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Shoulder Joint Preservation

Shoulder AnatomyOne of the most complex joints in the body, the shoulder joint connects the upper arm bone (humerus) to the shoulder blade (scapula) and provides flexibility of movement in the arm. While the significant range of motion of the shoulder provides much-needed mobility, it also makes the joint unstable and increases the possibility of injury.

The complexity of the shoulder makes it vulnerable to a wide variety of problems such as rotator cuff tears, tendinitis, dislocation, and arthritis.

At the Joint Preservation Center of Towson Orthopaedic Associates, we work closely with each patient to create a personalized treatment plan to relieve pain, return range of motion, and prevent future joint deterioration.

Common Shoulder Conditions

Rotator Cuff Tear

The rotator cuff tendons cover the head of the humerus, holding it in the shoulder socket and helping to raise and rotate your arm. These tissues can become injured or degenerate over time resulting in pain, weakness, and limited mobility. Since a rotator cuff tear can get larger over time, early treatment is important to prevent further damage. Be sure to contact your physician if you are experiencing chronic shoulder or arm pain.

Learn more about Rotator Cuff Tear Treatment »

Shoulder Arthritis

Man suffering from shoulder painAccording to the Center for Disease Control and Prevention, Arthritis affects more than 1 in 4 people in the United States making it one of the most common chronic conditions in the United States. There are many types of arthritis, all involving inflammation of the joints. The most common types of arthritis affecting the shoulder are osteoarthritis, rheumatoid arthritis, posttraumatic arthritis, rotator cuff tear arthropathy, and avascular necrosis. Shoulder arthritis often causes limited range of motion, achiness and pain in the joint which can intensify with changes in the weather. While shoulder arthritis is often treated using non-surgical methods, in some circumstances your physician may recommend surgery to preserve the joint.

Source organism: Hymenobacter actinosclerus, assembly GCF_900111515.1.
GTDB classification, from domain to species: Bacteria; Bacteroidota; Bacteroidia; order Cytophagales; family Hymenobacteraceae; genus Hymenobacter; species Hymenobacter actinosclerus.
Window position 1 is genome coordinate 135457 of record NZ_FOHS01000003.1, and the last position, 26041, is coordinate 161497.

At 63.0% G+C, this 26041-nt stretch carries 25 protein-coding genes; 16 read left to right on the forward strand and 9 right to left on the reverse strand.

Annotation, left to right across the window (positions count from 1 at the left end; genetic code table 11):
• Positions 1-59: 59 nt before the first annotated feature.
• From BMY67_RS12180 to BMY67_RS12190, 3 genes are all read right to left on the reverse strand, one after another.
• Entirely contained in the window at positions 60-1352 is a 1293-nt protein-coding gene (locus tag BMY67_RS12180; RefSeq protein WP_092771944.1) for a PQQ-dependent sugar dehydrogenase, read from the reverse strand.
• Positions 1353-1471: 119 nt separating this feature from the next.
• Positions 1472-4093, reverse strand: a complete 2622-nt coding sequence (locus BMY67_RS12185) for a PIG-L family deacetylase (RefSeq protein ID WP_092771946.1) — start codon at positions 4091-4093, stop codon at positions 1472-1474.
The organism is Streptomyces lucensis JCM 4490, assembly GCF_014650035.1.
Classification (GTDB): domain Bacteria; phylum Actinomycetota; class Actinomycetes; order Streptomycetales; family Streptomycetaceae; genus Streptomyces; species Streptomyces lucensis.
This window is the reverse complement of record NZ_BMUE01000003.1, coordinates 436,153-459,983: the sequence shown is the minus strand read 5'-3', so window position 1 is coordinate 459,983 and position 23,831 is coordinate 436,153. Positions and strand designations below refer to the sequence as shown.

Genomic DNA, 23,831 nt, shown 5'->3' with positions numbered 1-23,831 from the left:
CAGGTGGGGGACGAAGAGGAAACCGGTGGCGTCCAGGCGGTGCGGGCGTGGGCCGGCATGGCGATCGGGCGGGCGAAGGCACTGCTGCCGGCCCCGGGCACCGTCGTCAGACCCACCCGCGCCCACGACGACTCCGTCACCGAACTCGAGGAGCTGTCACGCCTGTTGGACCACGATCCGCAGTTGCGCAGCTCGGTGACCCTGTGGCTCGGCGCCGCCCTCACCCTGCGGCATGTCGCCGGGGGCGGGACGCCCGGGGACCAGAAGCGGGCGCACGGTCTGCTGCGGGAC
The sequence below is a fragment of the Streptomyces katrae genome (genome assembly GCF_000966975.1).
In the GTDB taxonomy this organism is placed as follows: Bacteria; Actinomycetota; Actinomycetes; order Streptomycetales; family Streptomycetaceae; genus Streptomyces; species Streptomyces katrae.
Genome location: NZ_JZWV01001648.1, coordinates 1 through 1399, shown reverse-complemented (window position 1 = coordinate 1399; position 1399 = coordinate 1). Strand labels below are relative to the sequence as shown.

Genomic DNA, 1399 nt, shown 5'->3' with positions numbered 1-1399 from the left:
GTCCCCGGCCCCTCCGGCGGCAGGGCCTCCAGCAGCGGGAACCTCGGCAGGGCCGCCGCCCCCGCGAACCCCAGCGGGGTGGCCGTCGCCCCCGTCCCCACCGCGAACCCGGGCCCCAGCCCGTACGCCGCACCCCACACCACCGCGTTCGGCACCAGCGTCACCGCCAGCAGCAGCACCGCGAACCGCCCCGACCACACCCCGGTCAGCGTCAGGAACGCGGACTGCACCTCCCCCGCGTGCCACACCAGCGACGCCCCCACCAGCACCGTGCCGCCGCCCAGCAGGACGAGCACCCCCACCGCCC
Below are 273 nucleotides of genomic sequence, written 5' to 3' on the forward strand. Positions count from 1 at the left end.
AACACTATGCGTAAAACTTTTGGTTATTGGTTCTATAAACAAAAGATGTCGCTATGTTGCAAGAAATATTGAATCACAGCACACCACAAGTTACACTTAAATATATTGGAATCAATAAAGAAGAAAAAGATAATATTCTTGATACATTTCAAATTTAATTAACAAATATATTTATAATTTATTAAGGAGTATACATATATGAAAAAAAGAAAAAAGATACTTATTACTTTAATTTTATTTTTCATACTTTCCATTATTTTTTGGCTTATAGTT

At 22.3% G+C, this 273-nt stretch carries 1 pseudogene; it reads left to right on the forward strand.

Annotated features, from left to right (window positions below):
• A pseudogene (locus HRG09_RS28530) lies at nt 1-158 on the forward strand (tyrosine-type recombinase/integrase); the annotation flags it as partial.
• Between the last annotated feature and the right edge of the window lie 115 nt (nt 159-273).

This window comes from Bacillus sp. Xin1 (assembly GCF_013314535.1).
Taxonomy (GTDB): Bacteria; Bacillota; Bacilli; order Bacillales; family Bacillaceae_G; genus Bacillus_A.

Learn more about Shoulder Arthritis »

Shoulder Dislocation

The mobility of the shoulder joint makes it especially prone to dislocation, which occurs when the “ball” of the joint slips out of the “socket”. The shoulder joint can slip forward, backward, or downward causing pain, swelling, numbness, and weakness. A dislocation can also cause damage to surrounding ligaments, tendons, and nerves. Once the shoulder is back in place, rest and rehabilitation exercises can help prevent future problems, however, if dislocation becomes recurrent, further treatment may be recommended to avoid more serious joint damage.

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